The wheel in the lower pictures resides in the USA. It has a more shapely flyer with an attractive inlay of light wood. It turns out that this inlay is not just decorative: its grain runs the opposite way from the grain of the flyer, thus strengthening a vulnerable weak point.
See also Crofter.
Canterbury wheels were made for Blis Export Ltd of Ashburton, from the late 1970s to about 1982. The drive wheel is set down into a cut in the table, and there is a separate cut in the table which the footman passes through. The flyer is laminated, and the yarn is threaded through the whorl and the orifice with a single pass of the hook.
Carlisle wheels were made by Commander Edward Adams (Ted) Wildy of Carlisle Road, Browns Bay, Auckland. They were made of pine, and this one was purchased new in the 70s. The mother-of-all can slide left or right to adjust drive band tension.There appear to be two front maidens, but the one on the right houses a craftily disguised orifice hook.
Cherub wheels are made in Lower Hutt, near Wellington, by Graham Collins – initially he made just one for his wife. Like many makers in the Wellington region, he was advised by Miss Stace, who on seeing his first attempt told him of many things wrong with it. However, she approved his second wheel and suggested he make more.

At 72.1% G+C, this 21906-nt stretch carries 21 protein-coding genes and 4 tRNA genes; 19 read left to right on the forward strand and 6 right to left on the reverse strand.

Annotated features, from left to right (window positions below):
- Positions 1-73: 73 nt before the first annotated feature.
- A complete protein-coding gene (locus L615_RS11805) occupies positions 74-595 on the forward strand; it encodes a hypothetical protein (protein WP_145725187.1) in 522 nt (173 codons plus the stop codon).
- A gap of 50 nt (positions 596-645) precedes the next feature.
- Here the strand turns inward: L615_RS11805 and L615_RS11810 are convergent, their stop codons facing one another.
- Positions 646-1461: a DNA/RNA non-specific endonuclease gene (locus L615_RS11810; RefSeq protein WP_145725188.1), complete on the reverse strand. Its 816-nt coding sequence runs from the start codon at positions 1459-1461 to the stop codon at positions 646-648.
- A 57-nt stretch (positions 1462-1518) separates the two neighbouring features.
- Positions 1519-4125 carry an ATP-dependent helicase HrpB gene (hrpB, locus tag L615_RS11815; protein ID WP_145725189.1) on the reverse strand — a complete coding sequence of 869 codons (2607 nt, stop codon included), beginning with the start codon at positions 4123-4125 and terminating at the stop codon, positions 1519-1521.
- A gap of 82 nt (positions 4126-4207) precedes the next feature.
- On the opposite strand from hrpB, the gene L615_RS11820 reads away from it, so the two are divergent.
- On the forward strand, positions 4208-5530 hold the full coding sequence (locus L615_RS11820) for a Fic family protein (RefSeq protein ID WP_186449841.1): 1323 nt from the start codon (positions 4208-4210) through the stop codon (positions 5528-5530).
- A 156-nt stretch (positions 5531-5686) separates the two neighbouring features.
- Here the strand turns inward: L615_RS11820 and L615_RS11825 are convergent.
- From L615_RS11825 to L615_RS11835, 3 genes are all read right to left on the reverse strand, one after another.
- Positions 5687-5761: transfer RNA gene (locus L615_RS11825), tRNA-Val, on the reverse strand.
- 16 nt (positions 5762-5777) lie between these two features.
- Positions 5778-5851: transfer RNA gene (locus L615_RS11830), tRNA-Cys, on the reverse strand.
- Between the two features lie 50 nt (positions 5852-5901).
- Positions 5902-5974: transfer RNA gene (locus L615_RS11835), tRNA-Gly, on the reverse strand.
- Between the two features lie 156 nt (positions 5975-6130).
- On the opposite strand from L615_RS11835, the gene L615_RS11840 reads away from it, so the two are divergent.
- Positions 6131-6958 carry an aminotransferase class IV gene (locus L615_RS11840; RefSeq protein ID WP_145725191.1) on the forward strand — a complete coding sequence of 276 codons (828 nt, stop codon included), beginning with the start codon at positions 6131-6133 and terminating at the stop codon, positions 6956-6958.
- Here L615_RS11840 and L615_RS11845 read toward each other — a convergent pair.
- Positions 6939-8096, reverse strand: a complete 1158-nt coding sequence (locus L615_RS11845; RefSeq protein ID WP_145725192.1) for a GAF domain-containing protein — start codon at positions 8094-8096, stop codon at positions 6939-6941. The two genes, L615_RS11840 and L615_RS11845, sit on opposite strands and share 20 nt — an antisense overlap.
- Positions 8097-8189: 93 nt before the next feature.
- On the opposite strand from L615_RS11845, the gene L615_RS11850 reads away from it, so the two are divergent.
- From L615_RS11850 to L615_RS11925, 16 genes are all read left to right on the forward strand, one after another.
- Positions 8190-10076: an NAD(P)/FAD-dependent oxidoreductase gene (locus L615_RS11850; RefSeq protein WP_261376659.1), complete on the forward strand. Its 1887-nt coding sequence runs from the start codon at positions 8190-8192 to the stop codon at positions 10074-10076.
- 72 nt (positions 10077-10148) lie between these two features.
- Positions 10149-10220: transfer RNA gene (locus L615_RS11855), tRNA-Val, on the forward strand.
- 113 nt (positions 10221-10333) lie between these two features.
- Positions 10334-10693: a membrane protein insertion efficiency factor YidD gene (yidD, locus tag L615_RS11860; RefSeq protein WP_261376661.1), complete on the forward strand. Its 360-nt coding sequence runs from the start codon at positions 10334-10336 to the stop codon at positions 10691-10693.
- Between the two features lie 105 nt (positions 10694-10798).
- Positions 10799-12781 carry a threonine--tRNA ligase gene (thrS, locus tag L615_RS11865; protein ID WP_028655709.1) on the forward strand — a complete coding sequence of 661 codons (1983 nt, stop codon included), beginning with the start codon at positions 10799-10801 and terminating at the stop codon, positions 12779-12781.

Cherub wheels are made of NZ native kauri, usually recycled. Earlier ones have no markings (recent ones are signed) but they are easily identified because the tip of the front maiden can be lifted off and reveals itself as the handle of a threader hook.
The original information that would have come with a Cherub wheel can be downloaded here
Cleopatra spinning wheels were developed from the Wendy by Ray Chisholm after he took over Pipy from Philip Poore. He substituted a large wooden mother-of-all for the metal flyer frame. Like the Wendy, it is a double drive wheel, but the tension mechanism is different. It has no markings.
The wheel came with a skeiner which can be attached to the extension of the axle and turned by a handle. The second photograph shows a Cole wheel with its skeiner.
The original information that would have come with a Cole upright wheel can be downloaded here.
Mr Colthart of Fendalton, Christchurch made quite a few of these. As with his norwegian-style wheels, the tips of the maidens are brass.
This Crofter wheel was bought in 1981 from Carnaby Wools of Otahuhu, Auckland. An advertisement by Carnaby in The Web (March 1980) claimed that they featured the longest bobbin on the New Zealand market! However, the inside length of this wheel’s bobbins is 8cm – long but not exceptionally so.
It is very hard to distinguish a Crofter from a Camelot, almost the only difference being the slightly wider treadle on the Crofter. It seems they may have been made at the same factory: a leaflet sent out in 1981 from Carnaby Wools Ltd, “sole NZ distributor for the Carnaby “Crofter” spinning wheel,” speaks of it being designed by Ted Crawford, and of “the marriage of the designer with Sharp and Page Ltd of Auckland, known for their engineering excellence.” The complete leaflet can be downloaded here.